Save Money With Fractional RV Ownership

Would you like to own an RV but would rather not pay the high prices for something you’ll likely only use a few weeks a year? A great way to save money and still have your own RV to use is to become a partial owner in a fractional RV ownership.

Similar to the benefits of timeshares and fractional condo ownership, purchasing a share of an RV allows you use it a set amount of weeks each year. With multiple owners, you are each paying for the amount of time that you are going to use it. Because you’re only paying a portion of the RV’s total cost, it’s possible to own a share of a full size coach that you may never have considered if paying the complete cost for an RV. To get an idea of what’s available, CoachShare shows photos and details for their lineup.

To give you an example of the cost you might pay, I looked at the price list on Carefree RV and 4 high demand weeks would cost $26,900. This allows you book 4 of the best weeks (summer, spring break, etc.) every year of your ownership term. At the end of the term, the RV is sold and the money is distributed back to the owners.  While this may not be much due to depreciation, the good news it that loss in value would also be shared amongst the owners as well. Keep in mind that there will also be a maintenance fee charged each year to handle storage, repairs, cleaning and delivery.

To understand the money you can save with this form of ownership, purchasing the same RV example above on your own would cost $180,000 and it’s possible that you may only use it 4 weeks a year anyways. So if you’ve been thinking about buying an RV, look into fractional ownership as a way to drive one for much less!

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Written by Tom Drake

Tom Drake is the owner and head writer of Canadian Finance Blog. While you’re here, consider signing up for the RSS feed or email subscription. Both deliver the latest articles directly to you everyday! Have a Twitter account? Then follow me for all the latest posts or to send me any comments or questions!

9 Responses to Save Money With Fractional RV Ownership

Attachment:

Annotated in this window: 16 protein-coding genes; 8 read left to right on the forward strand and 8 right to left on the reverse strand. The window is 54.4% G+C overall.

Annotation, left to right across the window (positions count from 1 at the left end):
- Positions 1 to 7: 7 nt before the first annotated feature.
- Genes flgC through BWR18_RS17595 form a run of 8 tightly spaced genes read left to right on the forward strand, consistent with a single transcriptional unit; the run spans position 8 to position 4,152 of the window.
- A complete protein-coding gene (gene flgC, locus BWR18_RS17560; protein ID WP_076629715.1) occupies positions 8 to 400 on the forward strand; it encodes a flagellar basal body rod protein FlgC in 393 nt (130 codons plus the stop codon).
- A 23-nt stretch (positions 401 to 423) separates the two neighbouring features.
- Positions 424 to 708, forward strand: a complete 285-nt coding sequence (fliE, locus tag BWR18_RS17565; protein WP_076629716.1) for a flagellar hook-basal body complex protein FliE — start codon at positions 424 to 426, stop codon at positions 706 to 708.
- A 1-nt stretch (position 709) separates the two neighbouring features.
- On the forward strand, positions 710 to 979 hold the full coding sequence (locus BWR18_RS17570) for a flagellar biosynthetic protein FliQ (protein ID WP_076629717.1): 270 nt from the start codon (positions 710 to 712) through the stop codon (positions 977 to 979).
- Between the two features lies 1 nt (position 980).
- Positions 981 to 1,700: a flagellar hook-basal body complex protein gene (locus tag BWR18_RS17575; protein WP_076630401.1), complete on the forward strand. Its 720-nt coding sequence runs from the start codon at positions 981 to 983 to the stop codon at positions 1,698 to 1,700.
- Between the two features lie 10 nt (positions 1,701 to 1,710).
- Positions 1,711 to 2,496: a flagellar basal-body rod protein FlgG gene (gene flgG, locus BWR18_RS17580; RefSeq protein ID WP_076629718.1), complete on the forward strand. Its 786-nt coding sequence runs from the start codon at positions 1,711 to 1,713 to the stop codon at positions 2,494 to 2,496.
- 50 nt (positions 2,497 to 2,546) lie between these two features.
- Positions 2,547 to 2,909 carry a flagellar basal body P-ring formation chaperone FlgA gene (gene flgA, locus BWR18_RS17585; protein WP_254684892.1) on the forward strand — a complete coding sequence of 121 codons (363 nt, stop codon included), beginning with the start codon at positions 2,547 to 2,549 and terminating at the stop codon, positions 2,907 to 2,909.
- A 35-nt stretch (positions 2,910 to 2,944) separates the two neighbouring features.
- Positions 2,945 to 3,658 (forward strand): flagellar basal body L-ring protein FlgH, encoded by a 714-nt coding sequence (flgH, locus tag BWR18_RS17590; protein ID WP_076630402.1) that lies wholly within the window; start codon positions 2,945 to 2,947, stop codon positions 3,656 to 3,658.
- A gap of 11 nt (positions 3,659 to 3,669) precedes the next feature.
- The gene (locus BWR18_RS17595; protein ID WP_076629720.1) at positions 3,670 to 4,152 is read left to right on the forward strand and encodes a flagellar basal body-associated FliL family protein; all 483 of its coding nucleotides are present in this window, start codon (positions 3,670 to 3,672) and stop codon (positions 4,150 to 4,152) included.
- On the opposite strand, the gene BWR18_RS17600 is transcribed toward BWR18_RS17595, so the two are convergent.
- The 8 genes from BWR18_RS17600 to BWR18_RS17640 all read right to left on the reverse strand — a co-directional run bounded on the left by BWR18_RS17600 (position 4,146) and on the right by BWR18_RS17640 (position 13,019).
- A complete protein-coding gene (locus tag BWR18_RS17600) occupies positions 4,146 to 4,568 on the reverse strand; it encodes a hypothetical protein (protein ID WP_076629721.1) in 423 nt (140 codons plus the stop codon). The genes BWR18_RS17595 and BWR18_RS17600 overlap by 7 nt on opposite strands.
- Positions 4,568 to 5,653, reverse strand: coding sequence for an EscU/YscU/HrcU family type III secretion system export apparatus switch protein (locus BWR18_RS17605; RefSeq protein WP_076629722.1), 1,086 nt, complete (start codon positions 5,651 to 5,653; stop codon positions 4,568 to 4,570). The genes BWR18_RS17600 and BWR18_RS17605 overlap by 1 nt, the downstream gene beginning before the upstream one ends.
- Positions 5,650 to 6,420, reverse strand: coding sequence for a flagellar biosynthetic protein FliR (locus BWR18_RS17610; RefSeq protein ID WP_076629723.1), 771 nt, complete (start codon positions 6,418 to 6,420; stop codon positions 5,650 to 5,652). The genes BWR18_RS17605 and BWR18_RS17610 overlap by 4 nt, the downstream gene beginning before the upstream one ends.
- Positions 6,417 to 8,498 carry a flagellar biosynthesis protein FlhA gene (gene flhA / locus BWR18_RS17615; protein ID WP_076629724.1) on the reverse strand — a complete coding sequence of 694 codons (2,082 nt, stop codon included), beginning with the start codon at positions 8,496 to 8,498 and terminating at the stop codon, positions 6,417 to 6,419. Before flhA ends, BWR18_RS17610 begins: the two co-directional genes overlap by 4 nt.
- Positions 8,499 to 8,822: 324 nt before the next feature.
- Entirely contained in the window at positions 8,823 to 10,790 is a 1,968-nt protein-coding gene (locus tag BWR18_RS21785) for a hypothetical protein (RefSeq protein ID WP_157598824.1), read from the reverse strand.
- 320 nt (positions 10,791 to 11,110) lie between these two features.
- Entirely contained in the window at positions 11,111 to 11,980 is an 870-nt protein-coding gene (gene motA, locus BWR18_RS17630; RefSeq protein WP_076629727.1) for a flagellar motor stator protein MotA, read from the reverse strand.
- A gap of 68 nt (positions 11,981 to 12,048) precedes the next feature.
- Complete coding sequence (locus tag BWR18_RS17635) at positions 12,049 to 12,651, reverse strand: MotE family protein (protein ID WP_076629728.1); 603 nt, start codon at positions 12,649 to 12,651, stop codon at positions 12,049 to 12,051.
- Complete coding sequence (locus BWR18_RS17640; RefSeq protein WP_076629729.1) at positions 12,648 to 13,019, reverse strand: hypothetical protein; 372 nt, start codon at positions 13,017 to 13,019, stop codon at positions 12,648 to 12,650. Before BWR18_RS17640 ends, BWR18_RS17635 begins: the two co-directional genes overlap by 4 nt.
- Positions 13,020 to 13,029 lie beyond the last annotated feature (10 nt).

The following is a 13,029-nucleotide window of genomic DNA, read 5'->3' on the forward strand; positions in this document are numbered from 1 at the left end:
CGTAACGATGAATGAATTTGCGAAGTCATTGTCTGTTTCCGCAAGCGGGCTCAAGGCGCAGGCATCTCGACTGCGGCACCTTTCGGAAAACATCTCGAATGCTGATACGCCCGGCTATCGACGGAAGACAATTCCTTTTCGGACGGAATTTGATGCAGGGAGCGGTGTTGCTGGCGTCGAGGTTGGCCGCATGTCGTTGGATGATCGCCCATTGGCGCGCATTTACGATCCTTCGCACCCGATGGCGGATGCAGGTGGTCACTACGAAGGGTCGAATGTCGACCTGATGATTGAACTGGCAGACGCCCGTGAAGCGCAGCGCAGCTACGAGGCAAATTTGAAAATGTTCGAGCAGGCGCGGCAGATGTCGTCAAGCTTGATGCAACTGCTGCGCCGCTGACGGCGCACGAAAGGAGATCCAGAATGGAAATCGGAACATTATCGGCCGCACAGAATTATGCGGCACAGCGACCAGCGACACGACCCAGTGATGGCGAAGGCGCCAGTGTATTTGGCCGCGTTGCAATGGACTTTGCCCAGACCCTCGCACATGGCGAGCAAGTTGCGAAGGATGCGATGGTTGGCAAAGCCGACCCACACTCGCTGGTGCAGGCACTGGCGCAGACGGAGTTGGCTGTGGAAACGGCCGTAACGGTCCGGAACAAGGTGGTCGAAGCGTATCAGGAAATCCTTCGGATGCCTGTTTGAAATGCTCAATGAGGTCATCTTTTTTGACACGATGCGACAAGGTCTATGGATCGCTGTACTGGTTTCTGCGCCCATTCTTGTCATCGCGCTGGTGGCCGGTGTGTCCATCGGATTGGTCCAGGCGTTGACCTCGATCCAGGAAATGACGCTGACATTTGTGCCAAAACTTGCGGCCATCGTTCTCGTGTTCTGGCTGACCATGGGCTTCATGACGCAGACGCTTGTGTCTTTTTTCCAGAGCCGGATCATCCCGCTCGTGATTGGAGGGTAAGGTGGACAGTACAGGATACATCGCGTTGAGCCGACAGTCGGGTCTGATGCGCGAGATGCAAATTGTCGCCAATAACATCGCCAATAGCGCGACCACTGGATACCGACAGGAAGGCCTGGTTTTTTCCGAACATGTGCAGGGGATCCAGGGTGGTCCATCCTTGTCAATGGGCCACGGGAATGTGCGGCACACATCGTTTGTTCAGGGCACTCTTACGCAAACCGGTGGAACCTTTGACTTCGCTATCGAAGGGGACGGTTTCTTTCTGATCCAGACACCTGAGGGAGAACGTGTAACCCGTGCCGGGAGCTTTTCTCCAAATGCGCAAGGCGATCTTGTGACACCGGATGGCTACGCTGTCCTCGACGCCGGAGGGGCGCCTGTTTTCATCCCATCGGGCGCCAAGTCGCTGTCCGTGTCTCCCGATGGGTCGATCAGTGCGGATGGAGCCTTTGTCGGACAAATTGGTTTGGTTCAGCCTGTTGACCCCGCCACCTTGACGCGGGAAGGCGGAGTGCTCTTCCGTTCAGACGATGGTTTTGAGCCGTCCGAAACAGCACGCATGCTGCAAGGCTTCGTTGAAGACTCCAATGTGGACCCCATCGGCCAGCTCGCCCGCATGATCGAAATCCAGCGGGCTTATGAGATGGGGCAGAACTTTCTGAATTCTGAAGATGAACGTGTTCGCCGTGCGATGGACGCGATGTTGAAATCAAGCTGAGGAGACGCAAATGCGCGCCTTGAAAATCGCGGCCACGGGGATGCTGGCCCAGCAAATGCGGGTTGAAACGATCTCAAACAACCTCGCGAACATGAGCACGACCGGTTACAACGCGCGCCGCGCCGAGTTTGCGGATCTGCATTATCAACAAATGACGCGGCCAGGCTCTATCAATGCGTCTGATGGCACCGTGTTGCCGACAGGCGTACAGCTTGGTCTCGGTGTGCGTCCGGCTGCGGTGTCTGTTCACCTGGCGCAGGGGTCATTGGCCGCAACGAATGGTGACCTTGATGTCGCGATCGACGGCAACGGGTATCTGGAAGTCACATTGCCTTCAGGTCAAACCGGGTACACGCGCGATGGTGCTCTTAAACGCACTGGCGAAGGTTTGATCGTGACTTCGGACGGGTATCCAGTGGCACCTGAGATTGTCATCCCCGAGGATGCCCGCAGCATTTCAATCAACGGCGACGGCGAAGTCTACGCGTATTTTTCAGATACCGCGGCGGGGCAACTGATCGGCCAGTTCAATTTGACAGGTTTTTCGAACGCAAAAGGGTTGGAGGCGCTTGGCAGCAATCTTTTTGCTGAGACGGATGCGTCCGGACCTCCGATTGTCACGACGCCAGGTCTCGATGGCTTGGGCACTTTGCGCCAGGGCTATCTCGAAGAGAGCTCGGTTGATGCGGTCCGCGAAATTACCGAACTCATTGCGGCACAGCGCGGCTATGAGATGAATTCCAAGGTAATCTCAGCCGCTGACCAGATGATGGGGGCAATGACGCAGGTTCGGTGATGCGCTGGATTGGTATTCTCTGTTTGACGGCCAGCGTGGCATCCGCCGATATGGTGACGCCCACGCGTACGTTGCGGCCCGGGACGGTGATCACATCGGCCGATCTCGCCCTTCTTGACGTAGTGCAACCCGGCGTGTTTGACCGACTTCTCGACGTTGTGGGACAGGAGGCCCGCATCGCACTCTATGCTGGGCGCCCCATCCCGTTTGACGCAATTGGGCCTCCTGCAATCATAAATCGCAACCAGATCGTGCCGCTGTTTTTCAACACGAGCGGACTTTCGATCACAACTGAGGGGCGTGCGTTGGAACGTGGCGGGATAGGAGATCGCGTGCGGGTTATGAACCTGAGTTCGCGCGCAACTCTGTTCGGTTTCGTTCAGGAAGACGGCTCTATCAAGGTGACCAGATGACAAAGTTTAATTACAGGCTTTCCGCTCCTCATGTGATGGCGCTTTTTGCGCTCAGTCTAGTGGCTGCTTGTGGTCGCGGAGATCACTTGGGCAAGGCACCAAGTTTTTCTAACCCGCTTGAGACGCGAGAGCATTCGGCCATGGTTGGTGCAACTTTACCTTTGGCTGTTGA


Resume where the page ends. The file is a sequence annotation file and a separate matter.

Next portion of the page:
1. Craig says:

    This is great, didn’t know this existed. Would be great for tailgating at football games.

  2. Many do this for boats as well. I do not quite see the point of selling it back though. Depreciation is quite the killer for the first year. How about simply renting it instead. That would be around 75-125 bucks a day for something that size.

    • Samuel Key says:

      Actually with Cruiseamerica for a Class A it comes out to $175.00 to $300.00 a day plus gas and insurance and there is no right off. Our program works out to $30,000 over 6 years depending on unit.

  3. Hmm I agree with Early Retirement Extreme. “Timesharing” it for only 4 weeks of the year for $25,000? I think I would rather rent it… or have a time share cabin in Whistler or time share in Hawaii. There is something really alluring about RV’s though! I have the song “Rollin’” in my head. =)

    • Samuel Key says:

      Actually it works out to $30,000.00 or so for 6 years and in addition on our program you own it and are able to write it off as a tax deduction.

  4. Anne Moss says:

    I am wary of timeshare plans. My parents-in-law managed to get entangled with timeshare deals not once, but twice. In the end, renting a holiday villa is cheaper than what they get with their unit, not to mention the flexibility.

    • Jon says:

      Thanks for the post Tom. Such a new and amazing industry that doesn’t get enough buzz. Fractional Ownership stems far beyond RV’s. Everything from cottaging to jets to boating. The best part is the economy of scale. You only pay for what you use. I own an advertising company who had done some work for a Fractional Ownership resort, Frontenac Shores. I never seen one unhappy owner. If you only use a product part time (ie: owning a car in downtown toronto), why pay for full time use?

    • Samuel Key says:

      Fractional use is not a timeshare. You own it, have tax benefits and we manage the asset.

  5. Samuel Key says:

    The cost of the 6 year contract is less then the first year depreciation. At $30,000 for 6 years, not bad.

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